I based my script on my Hamfist novel series. I quickly discovered that a screenplay is totally different from a novel, and my script evolved dramatically, mostly due to the feedback of my mentor, Sabrina Almeida. With her help and guidance, my script went from not-ready-for-prime-time to pretty darned good.

And now the yearlong program, for me, is over, and I was invited to "pitch" my script to industry heavyweights. So, two days ago, I went to Los Angeles for the pitch-fest.

Here’s the pitch:

I'm Major George Nolly of the US Air Force

Author of the Hamfist Novel Series, with multiple Best-sellers that have been ranked #1 Fiction in the Vietnam War - History category with over 151,000 units downloaded and paperback sales on Amazon.

I teach Aviation at Metro State University, and I'm a Flight Instructor at United Airlines, where I flew for 26 years after active duty.

I have two masters, and a doctorate in Homeland Security, but before that, I was a cadet at the US Air Force Academy because I wanted to be a pilot, just like my father.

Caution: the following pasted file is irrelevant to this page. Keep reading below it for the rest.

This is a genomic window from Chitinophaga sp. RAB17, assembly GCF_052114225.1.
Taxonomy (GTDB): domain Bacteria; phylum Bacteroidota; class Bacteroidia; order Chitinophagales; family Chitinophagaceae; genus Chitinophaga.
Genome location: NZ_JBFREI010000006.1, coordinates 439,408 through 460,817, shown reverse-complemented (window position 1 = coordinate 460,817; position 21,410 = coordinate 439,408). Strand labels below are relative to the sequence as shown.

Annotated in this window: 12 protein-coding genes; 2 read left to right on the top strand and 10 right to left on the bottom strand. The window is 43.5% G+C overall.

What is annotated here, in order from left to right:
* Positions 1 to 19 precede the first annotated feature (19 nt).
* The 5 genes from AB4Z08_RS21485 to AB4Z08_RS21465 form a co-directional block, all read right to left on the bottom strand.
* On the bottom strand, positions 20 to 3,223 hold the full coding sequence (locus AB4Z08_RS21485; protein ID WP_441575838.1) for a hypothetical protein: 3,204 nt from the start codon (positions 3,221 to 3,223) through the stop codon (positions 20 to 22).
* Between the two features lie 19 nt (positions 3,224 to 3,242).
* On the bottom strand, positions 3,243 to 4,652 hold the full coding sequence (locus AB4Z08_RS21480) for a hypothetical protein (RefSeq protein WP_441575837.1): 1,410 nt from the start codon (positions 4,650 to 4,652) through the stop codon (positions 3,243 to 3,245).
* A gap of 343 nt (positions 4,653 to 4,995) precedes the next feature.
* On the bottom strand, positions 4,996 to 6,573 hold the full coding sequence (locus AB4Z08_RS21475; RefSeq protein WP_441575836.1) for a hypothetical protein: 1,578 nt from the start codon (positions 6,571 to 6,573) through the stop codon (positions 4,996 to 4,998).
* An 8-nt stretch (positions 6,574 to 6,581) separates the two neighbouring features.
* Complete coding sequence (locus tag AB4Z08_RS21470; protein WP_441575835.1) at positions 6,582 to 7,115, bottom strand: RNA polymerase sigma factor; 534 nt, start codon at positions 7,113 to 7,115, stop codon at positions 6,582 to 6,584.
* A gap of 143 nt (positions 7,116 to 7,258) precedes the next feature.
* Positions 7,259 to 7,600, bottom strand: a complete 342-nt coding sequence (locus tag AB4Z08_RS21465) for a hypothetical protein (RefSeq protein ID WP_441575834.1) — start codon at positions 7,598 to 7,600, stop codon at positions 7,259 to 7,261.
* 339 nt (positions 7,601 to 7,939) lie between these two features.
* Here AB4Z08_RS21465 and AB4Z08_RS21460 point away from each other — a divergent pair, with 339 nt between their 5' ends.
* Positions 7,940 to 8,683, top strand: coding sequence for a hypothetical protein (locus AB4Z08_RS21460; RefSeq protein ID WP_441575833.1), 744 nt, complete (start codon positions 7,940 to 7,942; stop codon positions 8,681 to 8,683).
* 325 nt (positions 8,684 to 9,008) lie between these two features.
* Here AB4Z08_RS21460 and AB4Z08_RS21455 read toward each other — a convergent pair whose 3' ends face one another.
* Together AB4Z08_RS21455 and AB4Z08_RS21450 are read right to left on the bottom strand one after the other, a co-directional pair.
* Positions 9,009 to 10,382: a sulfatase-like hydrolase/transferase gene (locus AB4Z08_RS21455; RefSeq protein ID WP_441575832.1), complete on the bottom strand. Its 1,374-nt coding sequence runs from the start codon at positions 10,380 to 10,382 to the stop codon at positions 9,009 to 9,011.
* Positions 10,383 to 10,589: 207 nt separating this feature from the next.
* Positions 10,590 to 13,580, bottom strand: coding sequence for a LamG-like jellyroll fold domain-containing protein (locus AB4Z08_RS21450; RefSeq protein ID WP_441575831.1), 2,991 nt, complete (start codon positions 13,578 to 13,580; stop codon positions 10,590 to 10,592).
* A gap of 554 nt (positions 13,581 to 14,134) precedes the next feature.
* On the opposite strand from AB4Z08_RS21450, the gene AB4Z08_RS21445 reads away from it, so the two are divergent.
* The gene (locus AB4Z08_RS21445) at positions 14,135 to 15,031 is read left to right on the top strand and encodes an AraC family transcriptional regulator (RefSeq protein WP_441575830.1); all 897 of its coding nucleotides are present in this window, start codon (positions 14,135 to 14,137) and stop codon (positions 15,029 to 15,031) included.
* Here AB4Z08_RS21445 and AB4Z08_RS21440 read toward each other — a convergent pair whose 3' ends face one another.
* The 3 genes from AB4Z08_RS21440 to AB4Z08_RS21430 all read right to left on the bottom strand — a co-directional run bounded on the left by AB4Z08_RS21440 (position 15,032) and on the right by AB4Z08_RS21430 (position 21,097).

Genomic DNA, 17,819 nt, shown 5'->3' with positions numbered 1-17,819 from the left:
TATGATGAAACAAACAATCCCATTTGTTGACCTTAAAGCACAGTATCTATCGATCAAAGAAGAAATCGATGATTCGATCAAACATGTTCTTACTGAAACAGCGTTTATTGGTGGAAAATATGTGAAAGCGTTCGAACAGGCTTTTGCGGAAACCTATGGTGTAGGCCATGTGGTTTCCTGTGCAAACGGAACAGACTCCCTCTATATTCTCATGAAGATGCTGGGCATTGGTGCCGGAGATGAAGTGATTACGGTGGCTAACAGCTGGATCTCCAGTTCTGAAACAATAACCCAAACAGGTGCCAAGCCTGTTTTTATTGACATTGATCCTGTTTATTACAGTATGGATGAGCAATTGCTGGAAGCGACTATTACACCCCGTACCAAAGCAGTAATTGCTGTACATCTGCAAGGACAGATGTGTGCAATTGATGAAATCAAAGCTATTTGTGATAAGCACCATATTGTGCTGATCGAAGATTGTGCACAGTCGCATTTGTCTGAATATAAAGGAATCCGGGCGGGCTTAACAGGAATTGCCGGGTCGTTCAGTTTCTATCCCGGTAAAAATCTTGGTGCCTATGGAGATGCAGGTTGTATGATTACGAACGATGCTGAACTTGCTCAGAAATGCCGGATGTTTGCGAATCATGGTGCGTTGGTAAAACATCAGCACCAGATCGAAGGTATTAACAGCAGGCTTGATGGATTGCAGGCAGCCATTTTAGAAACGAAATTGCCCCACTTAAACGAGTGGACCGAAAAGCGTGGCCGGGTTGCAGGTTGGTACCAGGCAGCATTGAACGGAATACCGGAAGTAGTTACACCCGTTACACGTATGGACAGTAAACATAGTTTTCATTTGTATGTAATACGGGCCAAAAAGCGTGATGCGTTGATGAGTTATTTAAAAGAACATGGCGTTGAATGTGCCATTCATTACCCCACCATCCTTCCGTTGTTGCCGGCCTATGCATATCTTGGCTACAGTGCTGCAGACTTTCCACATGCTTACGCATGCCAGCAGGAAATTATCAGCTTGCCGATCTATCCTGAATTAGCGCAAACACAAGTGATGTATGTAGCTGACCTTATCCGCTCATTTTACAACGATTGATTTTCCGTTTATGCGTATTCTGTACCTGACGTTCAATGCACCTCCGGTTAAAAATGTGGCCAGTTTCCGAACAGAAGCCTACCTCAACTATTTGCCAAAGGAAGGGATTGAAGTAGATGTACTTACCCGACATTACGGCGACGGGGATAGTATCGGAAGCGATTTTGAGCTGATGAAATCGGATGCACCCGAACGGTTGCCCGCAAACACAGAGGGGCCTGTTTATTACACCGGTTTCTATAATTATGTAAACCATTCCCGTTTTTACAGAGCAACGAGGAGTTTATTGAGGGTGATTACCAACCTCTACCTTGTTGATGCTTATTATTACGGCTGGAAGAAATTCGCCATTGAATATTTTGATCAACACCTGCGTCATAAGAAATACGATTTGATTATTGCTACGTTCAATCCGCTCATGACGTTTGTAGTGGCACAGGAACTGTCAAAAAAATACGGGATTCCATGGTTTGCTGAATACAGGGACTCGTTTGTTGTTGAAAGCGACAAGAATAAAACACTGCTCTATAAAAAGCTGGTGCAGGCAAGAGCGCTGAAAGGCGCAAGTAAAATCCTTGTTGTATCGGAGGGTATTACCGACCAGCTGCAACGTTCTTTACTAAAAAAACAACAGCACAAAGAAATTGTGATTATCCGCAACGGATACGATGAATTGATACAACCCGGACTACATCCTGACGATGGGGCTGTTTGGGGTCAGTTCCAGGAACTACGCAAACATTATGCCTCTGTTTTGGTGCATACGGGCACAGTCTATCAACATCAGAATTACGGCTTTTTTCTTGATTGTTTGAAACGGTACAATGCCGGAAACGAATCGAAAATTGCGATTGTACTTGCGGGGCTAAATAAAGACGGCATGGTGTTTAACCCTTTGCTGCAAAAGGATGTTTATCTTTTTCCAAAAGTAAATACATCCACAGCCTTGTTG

I did two tours in Vietnam with 198 combat missions flying an F-4 fighter jet, and let me tell you, there is nothing in this world that compares to being strapped to two J79 engines pushing 36,000 foot pounds of thrust at Mach 1 while a SAM is closing in on your ass.

It was everything I hoped for and more.

But before I got into my first dogfight, I had to get through my first combat tour.

After pilot training, I went over as a FAC, a Forward Air Controller, in an O-2, which was a tiny, twin-prop Cessna used to fly low to the ground, and spot high-value targets in enemy territory.

It was NOT what I signed up for.

  • And that's where we meet our hero, Hamilton "Hamfist" Hancock, a hotshot pilot with the need for speed, who sabotoges his chance at a fighter assignment by shining his ass on his final flight in pilot training.

He's sent to Vietnam in an O-2, one of the slowest planes in the service, where he meets SPEEDBRAKE, fellow pilot and mentor, who shows him what a FAC really does: